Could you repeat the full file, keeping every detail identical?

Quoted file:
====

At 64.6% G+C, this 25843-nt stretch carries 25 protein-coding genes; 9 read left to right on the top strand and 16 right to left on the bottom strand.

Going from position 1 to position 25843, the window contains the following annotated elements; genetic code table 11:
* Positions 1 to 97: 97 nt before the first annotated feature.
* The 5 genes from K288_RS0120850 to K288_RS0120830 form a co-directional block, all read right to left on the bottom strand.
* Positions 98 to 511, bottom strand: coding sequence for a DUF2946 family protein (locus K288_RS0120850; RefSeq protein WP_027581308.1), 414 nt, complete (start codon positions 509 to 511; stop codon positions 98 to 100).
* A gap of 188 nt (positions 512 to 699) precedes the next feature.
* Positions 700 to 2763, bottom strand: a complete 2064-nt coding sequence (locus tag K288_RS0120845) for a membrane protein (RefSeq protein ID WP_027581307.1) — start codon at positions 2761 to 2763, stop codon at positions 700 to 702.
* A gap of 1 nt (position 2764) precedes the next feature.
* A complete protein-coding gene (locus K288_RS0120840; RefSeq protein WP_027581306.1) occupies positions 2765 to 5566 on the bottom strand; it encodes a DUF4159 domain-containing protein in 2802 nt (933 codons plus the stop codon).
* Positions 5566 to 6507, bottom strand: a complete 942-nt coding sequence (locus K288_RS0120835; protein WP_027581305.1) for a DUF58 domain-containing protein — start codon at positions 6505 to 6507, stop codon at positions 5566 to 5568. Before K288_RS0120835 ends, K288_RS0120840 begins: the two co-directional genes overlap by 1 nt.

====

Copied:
At 64.6% G+C, this 25843-nt stretch carries 25 protein-coding genes; 9 read left to right on the top strand and 16 right to left on the bottom strand.

Going from position 1 to position 25843, the window contains the following annotated elements; genetic code table 11:
* Positions 1 to 97: 97 nt before the first annotated feature.
* The 5 genes from K288_RS0120850 to K288_RS0120830 form a co-directional block, all read right to left on the bottom strand.
* Positions 98 to 511, bottom strand: coding sequence for a DUF2946 family protein (locus K288_RS0120850; RefSeq protein WP_027581308.1), 414 nt, complete (start codon positions 509 to 511; stop codon positions 98 to 100).
* A gap of 188 nt (positions 512 to 699) precedes the next feature.
* Positions 700 to 2763, bottom strand: a complete 2064-nt coding sequence (locus tag K288_RS0120845) for a membrane protein (RefSeq protein ID WP_027581307.1) — start codon at positions 2761 to 2763, stop codon at positions 700 to 702.
* A gap of 1 nt (position 2764) precedes the next feature.
* A complete protein-coding gene (locus K288_RS0120840; RefSeq protein WP_027581306.1) occupies positions 2765 to 5566 on the bottom strand; it encodes a DUF4159 domain-containing protein in 2802 nt (933 codons plus the stop codon).
* Positions 5566 to 6507, bottom strand: a complete 942-nt coding sequence (locus K288_RS0120835; protein WP_027581305.1) for a DUF58 domain-containing protein — start codon at positions 6505 to 6507, stop codon at positions 5566 to 5568. Before K288_RS0120835 ends, K288_RS0120840 begins: the two co-directional genes overlap by 1 nt.